* Distancing myself from New Age eclecticism and distraction to a more self-consistent practice.

* Placing my worldly contribution as a central measure of personal and esoteric development. (After 20 years of well-intentioned, but ultimately selfish esoteric and personal goals).

I have to admit, making these small changes have been a bit of a struggle, but as they say “good habits are hard to form, but easy to keep”. I wouldn’t trade what I have now for the world.

Again, I just wanted to let you know that your work has enabled and prompted me to make some hard choices and to at least effect some meaningful changes.

With gratitude,



FOR MORE INFORMATION on this topic see:

Words of My Teachers – A Companion to the IHS Audio Programs

Ritual Purification – Exorcism and Defensive Magic

Pow-Wow: Traditional Folk and Grimiore Magic

All are available from Amazon.


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One comment

  1. Stewart Cook · · Reply

    The subject-matter of this article reminded me of two things that have always stuck in my mind:

    First, when I was young and growing up on a farm/ranch owned by my grandparents, they would have me take any poisonous snakes I found and hang them belly up on the fences to bring the rains. My grandmother had several practices for enticing or controlling the weather. I remember one incident with a mesocyclone (tornadic) thunderstorm bearing down on us. She began praying in Czech and burning palm reeds over the stove while I watch the weather broadcast on a local station. The fast moving storm barreled toward our area, abruptly detoured around us, and then resumed a straight course to the south-east.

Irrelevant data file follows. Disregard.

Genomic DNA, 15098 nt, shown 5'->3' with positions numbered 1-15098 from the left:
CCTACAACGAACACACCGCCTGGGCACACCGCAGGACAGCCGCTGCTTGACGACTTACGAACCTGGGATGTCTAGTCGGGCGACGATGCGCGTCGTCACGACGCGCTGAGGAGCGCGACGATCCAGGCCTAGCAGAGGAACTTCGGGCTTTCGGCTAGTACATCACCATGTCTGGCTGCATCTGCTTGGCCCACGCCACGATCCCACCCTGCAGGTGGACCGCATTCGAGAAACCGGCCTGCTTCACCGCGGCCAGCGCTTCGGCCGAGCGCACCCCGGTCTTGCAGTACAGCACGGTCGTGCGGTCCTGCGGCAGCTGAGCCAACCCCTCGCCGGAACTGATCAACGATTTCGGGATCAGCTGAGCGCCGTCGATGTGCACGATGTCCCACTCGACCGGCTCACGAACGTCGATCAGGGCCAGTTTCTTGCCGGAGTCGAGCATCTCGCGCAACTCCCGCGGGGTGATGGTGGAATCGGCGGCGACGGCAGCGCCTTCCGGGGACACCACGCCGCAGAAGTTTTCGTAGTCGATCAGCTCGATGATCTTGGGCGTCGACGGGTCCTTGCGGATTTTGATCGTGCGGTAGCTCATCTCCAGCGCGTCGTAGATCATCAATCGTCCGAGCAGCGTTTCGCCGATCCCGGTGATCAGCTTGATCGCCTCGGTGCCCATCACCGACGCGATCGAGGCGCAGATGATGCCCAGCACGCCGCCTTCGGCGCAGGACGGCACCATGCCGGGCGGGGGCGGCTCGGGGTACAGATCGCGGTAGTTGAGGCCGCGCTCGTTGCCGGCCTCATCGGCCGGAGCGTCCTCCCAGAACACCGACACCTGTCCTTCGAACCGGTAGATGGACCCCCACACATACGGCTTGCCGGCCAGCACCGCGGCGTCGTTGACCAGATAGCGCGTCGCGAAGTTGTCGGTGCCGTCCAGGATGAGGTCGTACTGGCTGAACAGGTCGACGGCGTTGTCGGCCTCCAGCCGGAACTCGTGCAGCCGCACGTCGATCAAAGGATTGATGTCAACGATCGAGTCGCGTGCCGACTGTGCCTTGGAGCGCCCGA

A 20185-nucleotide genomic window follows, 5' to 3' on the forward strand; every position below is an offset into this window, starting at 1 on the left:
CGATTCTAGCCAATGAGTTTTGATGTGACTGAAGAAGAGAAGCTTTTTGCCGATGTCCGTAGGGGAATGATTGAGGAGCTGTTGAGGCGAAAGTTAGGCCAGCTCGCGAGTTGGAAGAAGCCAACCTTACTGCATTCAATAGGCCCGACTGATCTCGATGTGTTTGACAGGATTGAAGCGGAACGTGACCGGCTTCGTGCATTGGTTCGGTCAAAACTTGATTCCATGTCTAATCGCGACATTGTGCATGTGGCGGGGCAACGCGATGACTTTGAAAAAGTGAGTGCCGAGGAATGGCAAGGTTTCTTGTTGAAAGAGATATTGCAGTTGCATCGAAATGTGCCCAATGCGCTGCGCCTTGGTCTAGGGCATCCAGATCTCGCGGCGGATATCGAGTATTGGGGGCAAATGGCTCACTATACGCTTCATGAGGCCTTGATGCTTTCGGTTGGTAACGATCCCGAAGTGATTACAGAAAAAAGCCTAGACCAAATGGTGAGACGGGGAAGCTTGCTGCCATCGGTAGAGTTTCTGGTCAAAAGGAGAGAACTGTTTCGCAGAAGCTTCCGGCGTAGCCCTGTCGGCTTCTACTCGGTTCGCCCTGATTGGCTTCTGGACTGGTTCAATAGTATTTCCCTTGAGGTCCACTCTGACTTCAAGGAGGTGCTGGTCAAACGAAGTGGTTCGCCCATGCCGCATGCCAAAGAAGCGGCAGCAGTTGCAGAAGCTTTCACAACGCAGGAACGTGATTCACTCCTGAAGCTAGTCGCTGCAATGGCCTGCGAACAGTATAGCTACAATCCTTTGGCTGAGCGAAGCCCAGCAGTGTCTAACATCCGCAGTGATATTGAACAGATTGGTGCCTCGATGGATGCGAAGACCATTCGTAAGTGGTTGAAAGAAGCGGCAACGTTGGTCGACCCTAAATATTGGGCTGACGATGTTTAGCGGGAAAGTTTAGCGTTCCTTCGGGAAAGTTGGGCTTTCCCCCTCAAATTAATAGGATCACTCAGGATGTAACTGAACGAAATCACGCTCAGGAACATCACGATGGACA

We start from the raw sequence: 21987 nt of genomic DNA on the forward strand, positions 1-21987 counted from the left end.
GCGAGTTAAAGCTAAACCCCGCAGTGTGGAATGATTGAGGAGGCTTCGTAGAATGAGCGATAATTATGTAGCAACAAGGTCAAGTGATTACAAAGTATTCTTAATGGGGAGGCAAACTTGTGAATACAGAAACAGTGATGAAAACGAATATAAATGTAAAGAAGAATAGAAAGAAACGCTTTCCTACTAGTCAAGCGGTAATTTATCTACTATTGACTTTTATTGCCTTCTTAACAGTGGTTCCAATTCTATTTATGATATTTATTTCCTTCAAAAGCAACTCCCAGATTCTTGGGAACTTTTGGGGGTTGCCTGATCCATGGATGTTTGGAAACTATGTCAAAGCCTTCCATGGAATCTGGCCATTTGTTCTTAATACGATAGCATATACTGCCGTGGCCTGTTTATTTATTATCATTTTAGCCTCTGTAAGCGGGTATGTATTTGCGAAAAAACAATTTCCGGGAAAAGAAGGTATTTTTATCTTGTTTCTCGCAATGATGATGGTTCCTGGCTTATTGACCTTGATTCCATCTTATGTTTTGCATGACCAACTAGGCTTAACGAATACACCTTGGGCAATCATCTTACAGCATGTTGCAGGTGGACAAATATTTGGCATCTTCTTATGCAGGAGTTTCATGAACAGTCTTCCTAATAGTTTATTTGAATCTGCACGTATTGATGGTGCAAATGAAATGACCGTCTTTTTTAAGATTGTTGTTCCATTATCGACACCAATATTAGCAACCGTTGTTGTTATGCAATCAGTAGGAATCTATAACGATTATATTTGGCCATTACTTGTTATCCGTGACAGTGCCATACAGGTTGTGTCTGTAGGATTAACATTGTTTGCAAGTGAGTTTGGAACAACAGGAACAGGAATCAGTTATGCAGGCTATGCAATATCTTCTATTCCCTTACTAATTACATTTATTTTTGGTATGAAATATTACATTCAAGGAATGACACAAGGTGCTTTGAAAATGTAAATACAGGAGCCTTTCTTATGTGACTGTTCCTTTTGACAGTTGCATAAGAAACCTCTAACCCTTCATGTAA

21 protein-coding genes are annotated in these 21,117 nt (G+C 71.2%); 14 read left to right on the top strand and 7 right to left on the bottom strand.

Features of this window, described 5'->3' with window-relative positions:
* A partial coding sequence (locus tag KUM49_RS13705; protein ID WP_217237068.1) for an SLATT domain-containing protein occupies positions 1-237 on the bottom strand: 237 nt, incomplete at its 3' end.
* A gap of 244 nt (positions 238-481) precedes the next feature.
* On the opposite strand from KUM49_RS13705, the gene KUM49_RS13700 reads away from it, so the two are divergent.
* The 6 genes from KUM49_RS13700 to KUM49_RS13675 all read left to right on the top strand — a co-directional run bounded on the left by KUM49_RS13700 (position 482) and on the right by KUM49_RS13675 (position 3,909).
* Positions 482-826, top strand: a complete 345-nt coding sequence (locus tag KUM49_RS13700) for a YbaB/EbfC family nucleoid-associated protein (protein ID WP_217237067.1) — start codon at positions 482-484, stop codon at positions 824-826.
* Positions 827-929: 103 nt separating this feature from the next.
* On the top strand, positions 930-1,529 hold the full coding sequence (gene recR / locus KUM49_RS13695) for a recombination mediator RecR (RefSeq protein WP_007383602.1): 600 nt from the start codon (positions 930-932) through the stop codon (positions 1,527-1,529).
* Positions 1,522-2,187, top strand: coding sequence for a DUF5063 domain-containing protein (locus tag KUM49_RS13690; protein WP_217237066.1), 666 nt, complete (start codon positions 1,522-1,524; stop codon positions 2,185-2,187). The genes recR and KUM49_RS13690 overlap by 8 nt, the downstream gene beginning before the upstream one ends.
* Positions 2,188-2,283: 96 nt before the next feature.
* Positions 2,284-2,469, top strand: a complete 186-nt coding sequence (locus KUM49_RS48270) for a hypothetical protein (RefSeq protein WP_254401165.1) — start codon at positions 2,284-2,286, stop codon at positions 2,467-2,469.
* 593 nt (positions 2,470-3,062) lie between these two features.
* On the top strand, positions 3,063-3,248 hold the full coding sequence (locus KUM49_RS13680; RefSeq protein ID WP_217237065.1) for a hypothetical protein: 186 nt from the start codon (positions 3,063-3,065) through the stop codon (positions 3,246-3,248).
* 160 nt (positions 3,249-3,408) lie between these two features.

Second, I was planting roses in front of the first house I ever bought and accidentally dug up a St. Joseph figurine planted by one of the previous owners. I found myself in a dilemma as I decided between putting it back or taking it out. I opted to take it out even though my wife kept saying I should put it back. That house was not only a hotbed for paranormal activity, we were actually driven out by a rapid house-wide contamination of black mold. The whole structure began to deteriorate around us quickly and we felt a constant pressing sense that we needed to leave by any means necessary.
    The house sat vacant for nearly three years after and the new occupants, a large family, never had any issues that I was aware of and even loved the place according to my former neighbor. It was as if that old place expelled us! With the things we got up to there over the years, I would have expelled us too.